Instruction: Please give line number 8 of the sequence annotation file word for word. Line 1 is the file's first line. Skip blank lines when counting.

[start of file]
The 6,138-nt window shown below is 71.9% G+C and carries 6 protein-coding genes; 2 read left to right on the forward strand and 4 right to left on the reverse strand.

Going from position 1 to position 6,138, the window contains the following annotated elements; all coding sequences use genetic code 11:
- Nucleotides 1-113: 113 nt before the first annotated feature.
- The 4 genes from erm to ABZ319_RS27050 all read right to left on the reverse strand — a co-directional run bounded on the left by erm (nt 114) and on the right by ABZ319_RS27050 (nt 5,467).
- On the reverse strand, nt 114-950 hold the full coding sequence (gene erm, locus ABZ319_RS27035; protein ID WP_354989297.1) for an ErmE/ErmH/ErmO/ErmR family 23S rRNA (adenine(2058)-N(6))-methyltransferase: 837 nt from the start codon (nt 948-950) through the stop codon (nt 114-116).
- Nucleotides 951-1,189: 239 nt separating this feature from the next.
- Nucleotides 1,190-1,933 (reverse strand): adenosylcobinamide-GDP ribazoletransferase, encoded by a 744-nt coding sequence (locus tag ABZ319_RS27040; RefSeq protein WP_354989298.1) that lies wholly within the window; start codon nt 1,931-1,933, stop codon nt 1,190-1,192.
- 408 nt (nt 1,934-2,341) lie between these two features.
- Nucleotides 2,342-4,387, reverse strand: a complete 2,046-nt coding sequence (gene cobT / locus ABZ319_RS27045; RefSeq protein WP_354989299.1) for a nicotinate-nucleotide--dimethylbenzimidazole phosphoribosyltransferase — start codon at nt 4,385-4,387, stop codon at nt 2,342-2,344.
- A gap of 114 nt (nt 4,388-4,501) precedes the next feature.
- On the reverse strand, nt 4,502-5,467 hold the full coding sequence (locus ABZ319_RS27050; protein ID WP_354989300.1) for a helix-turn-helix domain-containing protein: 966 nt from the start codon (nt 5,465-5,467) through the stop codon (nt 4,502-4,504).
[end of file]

- 408 nt (nt 1,934-2,341) lie between these two features.